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Four human-rights groups are asking an Ontario court for an urgent hearing to shut down police access to a provincial database of people who have tested positive for the novel coronavirus.

The database is available for use by police, firefighters and paramedics only “to prevent, respond to or alleviate the effects of the COVID-19 emergency, such as ensuring appropriate measures are taken to protect police personnel when responding to a call,” according to a government memo on April 6, disclosed in legal documents in the case.

“It is critical that first responders have access to COVID-19 status information (positive status only) of individuals they are coming into contact with to help protect and reduce the potential spread of the virus to first responders and those they come into contact with in the community,” Richard Stubbings, an assistant deputy minister in the Solicitor-General’s Ministry, wrote to police boards and chiefs.

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It’s unclear whether police have made use of this access.

The human-rights groups say in their legal challenge that giving police access to the COVID-19 database violates Ontario’s health-privacy law and the Charter of Rights and Freedoms, including the right to personal security, and falls outside the limits of provincial emergency powers.

The groups (the Canadian Civil Liberties Association, Aboriginal Legal Services, the Black Legal Action Centre and the HIV & AIDS Legal Clinic Ontario) also say the police access to the information could bring harm to members of Black, Indigenous and racialized communities, and to people who use illicit drugs or have HIV-AIDS.

Khalid Janmohamed, a staff lawyer at the HIV & AIDS Legal Clinic Ontario, said in an interview that minority groups are disproportionately targeted by police, and giving police private health information could lead “to greater invasion, more scrutiny of those communities.” He said policing responses to public health problems may deter people from being tested.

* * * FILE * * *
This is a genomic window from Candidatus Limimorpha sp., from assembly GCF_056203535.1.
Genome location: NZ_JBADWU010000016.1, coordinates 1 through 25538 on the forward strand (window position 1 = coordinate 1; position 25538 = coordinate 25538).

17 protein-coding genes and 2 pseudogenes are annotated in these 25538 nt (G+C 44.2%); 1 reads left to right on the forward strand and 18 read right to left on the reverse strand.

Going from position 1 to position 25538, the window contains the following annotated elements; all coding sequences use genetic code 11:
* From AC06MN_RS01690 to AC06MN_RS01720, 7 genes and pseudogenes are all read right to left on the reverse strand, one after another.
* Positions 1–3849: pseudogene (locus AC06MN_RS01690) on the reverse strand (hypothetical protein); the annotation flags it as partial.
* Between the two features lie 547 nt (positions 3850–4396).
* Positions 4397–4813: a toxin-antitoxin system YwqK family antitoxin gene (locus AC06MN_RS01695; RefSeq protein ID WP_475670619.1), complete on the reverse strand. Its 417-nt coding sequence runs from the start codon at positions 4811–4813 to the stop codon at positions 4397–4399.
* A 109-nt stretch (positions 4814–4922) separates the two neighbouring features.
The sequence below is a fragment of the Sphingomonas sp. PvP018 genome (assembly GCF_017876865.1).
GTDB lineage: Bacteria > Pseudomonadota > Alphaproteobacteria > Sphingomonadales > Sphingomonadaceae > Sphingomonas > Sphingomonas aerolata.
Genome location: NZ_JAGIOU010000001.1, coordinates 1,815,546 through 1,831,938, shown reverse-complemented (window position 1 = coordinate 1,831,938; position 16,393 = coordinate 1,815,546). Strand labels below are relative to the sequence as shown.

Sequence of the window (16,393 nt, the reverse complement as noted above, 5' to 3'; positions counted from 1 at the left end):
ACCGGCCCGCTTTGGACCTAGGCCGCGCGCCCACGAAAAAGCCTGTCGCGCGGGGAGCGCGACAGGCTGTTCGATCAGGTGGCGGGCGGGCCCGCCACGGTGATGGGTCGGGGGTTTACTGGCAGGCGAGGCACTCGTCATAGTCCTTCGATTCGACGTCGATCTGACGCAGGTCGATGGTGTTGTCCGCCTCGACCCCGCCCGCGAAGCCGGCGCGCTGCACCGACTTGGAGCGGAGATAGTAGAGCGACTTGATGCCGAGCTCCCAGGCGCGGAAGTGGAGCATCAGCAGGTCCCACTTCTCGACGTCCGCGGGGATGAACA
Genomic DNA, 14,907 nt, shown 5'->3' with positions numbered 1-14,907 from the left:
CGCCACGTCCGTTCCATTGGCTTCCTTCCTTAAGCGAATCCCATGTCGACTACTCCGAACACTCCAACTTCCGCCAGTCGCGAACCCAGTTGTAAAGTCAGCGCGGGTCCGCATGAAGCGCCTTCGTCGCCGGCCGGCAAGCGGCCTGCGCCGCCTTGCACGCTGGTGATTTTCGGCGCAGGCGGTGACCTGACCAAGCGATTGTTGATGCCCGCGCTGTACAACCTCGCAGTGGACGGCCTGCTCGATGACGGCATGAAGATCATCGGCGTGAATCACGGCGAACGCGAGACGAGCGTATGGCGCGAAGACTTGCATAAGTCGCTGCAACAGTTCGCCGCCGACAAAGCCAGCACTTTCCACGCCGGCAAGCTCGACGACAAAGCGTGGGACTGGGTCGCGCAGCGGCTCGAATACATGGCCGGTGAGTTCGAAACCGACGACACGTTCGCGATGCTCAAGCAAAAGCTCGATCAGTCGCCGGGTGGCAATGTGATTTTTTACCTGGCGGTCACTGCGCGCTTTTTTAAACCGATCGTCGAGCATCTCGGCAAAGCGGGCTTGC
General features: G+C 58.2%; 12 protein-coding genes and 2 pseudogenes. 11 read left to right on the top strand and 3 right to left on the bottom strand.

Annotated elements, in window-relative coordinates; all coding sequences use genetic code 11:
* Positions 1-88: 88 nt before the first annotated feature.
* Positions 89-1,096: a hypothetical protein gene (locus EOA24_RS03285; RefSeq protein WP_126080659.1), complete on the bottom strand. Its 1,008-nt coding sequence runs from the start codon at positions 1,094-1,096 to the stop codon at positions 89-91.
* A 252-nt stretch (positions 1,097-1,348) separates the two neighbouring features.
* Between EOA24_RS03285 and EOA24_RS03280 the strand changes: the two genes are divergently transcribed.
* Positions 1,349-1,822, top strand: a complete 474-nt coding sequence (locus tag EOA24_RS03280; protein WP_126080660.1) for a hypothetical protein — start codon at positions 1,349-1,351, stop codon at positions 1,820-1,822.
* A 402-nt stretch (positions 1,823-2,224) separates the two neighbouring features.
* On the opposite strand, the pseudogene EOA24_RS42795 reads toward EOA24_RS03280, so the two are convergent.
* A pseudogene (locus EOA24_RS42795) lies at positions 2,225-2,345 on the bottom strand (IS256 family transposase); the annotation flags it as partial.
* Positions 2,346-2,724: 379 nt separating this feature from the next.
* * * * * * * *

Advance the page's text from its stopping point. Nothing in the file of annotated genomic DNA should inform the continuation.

The groups have not filed evidence on police use of the database, but Abby Deshman, a CCLA lawyer, said in an interview the matter is urgent, in her view, because several police boards, including those in Ottawa, London and York Region, have passed policies paving the way for using it.

The hearing has been tentatively scheduled for Nov. 17 or Nov. 18 in Ontario Divisional Court, four months from now. Those dates were established after a case conference among the parties on Wednesday, said Brian Gray, a spokesman for the Ontario Ministry of the Attorney-General. Another case conference will be held the week of Aug. 10, and the hearing dates could be revised, he said.

Mr. Gray declined to comment on the court challenge itself while it is before the courts.

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Ontario Superior Court Justice Lise Favreau, who set the tentative hearing dates, will be issuing a document on Friday explaining the reasons for those dates, court spokesman Mohan Sharma told The Globe and Mail on Thursday.

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